On July 18, Sandy Thurman, IHP Director, joined The Right Rev. Jane Holmes Dixon, retired bishop of Washington, pro tempore, Ebrahim Rasool, South African ambassador to the U.S., Julie Rhoad, executive director of the NAMES Project Foundation, and The Rev. Gina Campbell, Cathedral director of worship at the blessing of a panel created by St. George’s Cathedral in Cape Town, South Africa. This panel was blessed by Archbishop Desmond Tutu on June 22 prior to being sent to the U.S. for display at Washington National Cathedral.
In 2009, the UN declared President Mandela’s birthday, July 18, as the Nelson Mandela International Day of Service. Ambassador Rasool spoke to this commitment to service in his address: “One of the sayings in our country is Ubuntu, and one of my focal areas of my service as Ambassador to the U.S. from South Africa [is] about the essence of being human. Ubuntu speaks particularly about the fact that you can’t exist as a human being in isolation. It speaks about our interconnectedness. You can’t be human all by yourself, and when you have this quality – Ubuntu – you are known for your generosity. We think of ourselves far too frequently as just individuals, separated from one another, whereas you are connected and what you do affects the whole world. When you do well, it spreads out; it is for the whole of humanity. As the quilt spreads across Washington, as the Interfaith Service for Hope and Commitment shows, and on this National Day of Service I thank the volunteers, the Faith leaders, and all the committed professionals who remember that their service to people living with HIV/AIDS affects the Whole World.”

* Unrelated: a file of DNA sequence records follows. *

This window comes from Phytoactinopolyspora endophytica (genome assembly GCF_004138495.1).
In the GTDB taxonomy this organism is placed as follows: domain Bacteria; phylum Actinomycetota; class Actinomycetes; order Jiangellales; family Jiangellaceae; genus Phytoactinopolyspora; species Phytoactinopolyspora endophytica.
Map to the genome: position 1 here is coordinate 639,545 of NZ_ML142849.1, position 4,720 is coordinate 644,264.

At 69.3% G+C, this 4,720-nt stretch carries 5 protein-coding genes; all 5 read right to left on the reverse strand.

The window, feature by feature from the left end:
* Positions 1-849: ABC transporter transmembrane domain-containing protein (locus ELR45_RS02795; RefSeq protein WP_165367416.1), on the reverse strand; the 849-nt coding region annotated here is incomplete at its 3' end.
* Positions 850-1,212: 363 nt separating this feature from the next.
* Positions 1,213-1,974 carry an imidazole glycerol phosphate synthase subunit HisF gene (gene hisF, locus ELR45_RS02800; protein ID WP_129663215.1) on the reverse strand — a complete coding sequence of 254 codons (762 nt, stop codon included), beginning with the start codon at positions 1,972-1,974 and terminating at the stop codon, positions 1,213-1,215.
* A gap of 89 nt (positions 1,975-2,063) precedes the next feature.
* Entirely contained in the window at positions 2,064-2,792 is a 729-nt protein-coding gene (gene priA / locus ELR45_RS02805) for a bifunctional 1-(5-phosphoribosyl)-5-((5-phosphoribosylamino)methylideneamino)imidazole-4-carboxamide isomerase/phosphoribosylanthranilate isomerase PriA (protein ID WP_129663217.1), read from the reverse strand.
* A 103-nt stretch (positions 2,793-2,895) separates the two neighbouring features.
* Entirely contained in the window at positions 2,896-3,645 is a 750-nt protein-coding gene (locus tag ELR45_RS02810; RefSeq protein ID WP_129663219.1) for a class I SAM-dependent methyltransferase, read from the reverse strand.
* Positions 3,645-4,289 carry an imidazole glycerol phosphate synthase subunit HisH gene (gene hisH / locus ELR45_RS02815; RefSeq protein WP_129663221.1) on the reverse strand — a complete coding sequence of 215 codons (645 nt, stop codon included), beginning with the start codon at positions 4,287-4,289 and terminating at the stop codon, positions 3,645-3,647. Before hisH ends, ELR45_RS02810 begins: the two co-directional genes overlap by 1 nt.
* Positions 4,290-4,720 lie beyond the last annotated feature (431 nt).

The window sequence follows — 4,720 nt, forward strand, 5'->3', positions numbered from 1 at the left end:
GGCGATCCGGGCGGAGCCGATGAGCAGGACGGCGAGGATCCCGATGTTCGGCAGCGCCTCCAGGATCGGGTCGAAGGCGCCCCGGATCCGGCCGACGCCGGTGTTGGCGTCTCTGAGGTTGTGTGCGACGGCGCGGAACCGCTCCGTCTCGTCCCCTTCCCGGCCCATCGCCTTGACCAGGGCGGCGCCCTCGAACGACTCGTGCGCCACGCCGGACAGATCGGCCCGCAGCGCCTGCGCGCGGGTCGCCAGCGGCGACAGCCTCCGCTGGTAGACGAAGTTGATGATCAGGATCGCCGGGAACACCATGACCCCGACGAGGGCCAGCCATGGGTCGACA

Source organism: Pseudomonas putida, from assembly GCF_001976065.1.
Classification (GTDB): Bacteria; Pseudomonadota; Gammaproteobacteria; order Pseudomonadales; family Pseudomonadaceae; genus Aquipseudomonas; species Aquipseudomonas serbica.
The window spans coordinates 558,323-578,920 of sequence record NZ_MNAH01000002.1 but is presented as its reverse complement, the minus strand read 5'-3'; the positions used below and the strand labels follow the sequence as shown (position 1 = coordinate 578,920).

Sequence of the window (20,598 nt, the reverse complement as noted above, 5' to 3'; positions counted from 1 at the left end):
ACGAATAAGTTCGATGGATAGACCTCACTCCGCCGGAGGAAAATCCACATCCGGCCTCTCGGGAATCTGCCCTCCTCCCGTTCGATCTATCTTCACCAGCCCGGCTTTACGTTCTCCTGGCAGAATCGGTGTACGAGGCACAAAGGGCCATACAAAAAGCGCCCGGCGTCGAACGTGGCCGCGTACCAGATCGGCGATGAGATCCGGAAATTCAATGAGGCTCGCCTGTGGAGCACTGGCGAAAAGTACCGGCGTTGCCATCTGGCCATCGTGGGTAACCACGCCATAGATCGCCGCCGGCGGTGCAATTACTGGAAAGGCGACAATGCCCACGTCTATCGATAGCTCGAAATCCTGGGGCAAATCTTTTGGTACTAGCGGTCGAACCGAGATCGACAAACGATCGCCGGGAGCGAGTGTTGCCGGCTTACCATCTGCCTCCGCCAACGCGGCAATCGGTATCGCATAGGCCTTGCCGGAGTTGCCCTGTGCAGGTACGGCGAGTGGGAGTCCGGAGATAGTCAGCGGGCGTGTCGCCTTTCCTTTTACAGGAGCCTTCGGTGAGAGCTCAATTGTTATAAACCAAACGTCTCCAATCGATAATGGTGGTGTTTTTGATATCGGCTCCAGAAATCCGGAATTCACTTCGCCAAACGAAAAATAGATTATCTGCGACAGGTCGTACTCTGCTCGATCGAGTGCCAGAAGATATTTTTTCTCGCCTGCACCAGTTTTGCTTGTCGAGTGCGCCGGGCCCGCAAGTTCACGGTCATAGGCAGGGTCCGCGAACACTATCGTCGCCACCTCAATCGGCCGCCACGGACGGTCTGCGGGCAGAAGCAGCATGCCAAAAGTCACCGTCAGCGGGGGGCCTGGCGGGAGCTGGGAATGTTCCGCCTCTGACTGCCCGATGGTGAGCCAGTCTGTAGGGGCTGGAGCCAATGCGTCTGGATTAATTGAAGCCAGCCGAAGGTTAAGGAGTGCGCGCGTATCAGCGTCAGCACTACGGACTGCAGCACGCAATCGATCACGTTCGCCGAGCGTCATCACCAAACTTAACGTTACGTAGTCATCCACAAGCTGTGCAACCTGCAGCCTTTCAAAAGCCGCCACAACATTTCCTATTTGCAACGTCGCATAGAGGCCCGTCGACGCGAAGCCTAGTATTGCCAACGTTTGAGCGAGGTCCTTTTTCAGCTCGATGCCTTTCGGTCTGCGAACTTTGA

An interfaith memorial service took place at the National Cathedral on Saturday, July 21 where the quilt was on display and Dean Curran of the Rollins School of Public Health delivered the keynote address.